The bigger problem facing Oldroyd’s, according to Oldroyd-Hulme, is climate change. The rhubarb triangle is perfectly positioned in a “frost pocket” in the shadow of the Pennines, the range of hills and mountains that dominate the landscape of Northern England. A rhubarb root must have seen significant frost before entering the hothouses; this period of dormancy is crucial to the process. If there isn’t enough frost they’d have to apply it artificially, doubling energy costs in a business where margins are already tight, with supermarkets squeezing suppliers in search of profits.
While public opinion remains deeply divided—and largely partisan—around Brexit, some argue that in all of its complexity, the move could be an opportunity to fix a lot of the ills of Britain, particularly when it comes to agriculture. It could even put British farms in a better position to withstand environmental challenges.
Many of those working on innovative projects focused on sustainability see Brexit as an opportunity to improve Britain’s farming practices. The CAP has led to high-profile problems like the 1986 “butter mountain,” when the EU bought 1.23 million tons of unwanted butter at an above-market price. Guaranteed prices and market protections that lead to overproduction have continued to be a problem and the system of farm subsidies is also not without criticism. When recent figures were published showing the recipients of payments from the EU, it appeared that the top earners included the super wealthy and the royal family. The current direct payments system sees landowners receiving payments for owning a lot of land but not necessarily farming it.
Practices that are legal in the U.S. are totally outlawed by the E.U.
The consensus amongst environmental groups such as the Soil Association and People Need Nature is that the break from the CAP represents a chance to reform farming practice and reinvigorate the British countryside. Reports commissioned by Molly Scott Cato, the Green Party MEP for Southwest England, and others revolve around mixed farming, increasing biodiversity, and addressing big issues such as loss of topsoil and supporting farming communities. The policy suggestions make for exciting reading, but it could well be that these voices don’t make it to the negotiating table.
But there could be environmental downsides as well. With talk of a new bilateral trade deal with the U.S., real worries have surfaced about British food standards. Many practices that are legal in the U.S. are totally outlawed by the EU. MP George Eustice, who serves as farming minister within Defra (the Department for Rural Affairs), is on record favoring a U.S. approach of risky, light-touch regulation.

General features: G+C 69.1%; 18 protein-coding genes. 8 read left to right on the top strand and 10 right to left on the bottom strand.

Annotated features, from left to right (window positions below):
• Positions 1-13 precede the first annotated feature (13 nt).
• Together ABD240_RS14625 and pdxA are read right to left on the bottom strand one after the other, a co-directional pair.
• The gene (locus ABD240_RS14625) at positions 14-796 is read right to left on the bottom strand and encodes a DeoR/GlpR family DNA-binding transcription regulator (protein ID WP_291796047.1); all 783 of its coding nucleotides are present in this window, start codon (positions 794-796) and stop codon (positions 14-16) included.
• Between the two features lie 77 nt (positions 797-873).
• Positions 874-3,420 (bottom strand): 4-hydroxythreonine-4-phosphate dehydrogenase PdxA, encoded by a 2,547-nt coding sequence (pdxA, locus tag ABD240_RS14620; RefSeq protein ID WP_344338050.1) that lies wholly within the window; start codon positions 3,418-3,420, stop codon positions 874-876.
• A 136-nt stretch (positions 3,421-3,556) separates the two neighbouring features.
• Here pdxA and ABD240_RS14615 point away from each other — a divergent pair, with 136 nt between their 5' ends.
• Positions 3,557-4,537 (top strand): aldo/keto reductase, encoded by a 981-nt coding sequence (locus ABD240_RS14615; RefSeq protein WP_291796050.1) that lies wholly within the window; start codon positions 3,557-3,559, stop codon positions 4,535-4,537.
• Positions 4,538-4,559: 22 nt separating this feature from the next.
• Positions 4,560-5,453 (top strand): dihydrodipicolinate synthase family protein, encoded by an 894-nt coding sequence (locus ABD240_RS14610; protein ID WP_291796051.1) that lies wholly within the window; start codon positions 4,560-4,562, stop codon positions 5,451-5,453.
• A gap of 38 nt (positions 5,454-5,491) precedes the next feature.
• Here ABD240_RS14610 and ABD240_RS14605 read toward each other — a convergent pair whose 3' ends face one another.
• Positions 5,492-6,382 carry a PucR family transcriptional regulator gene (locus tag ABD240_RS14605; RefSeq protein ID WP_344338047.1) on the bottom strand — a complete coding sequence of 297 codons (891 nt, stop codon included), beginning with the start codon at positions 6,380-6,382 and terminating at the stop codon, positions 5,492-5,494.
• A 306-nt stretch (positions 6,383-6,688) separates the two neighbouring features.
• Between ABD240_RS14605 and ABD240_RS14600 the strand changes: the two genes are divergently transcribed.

Caroline Lucas, the leader of the U.K. Green Party, recently asked Eustice about his department’s preparations for Brexit, to which he admitted that they hadn’t commissioned any new research in the last six months. Conservative priorities lie elsewhere. It’s already been stated by Prime Minister Theresa May that Britain is leaving the single market, though some exception could be made for financial services, one of Britain’s biggest contributors to GDP.
In Wakefield city center in late February, the rhubarb season is celebrated with a food and drink festival on the high street. Judging by the event, Wakefield is thriving. The market is packed and there’s rhubarb in everything from the beer to the pork pies. Brexit seems to be out of the picture here: There are no signs of anything political other than a stall run by a local anti-racism group.
As the less-glamorous neighbor to nearby Leeds, and with a huge maximum-security prison dominating the city, Wakefield has image problems; being home to extremely dangerous prisoners isn’t great for a city’s reputation. But the rhubarb festival, now in its ninth year, is doing a lot to help. The high street is packed with people huddled around the trader’s huts, trying to get their hands on something rhubarb-filled. A hawker hands out samples of Rhucello, a Wakefield-made liquor; chefs on stilts tower over the crowd waving at cameras and children; a bizarre street show of crossdressed old ladies on Segways haunts us at every turn.
A crowd gathers by the cathedral, a beautiful building with history dating back to the 11th century. We break from the action with pints of Rhu Bar Beer—a rhubarb-infused cask ale from nearby brewery Yorkshire Heart—and a rhubarb sausage roll. Pork and rhubarb are a great match, the tartness of the vegetable cutting through the fatty meat. The crowd watches a bride emerge from a car: Guests wait patiently inside while a meticulous photoshoot with the bridesmaids takes place.
Brexit was, for many, a simple debate on immigration policy that allowed for a binary argument around one of the most important issues of our time. As an island, Britain doesn’t need to build walls, but exiting the EU was largely about ending free movement of Europeans into the U.K. If migration does fall, it’ll be agriculture that is hit hardest. It’s estimated that 30,000 non-U.K. nationals are employed in agriculture, with 67,000 seasonal migrant workers coming in, mainly from Poland and new E.U. member states like Bulgaria and Romania. It is already the case that the weakness of the British pound has affected the lure of the seasonal work; if free movement becomes an issue, there could be a labor shortage.
For people protecting their industry and heritage, there are hard times to come. However, in Wakefield, Oldroyd-Hulme is confident that new negotiations will work out. “I’m not worried. Our food group, people who have gained protected status, is going to have a meeting with the government to sort something out,” she insists.
In the months since the vote, this is the most confident statement I’ve heard from anyone on any Brexit issue, including those charged with negotiating the messy separation.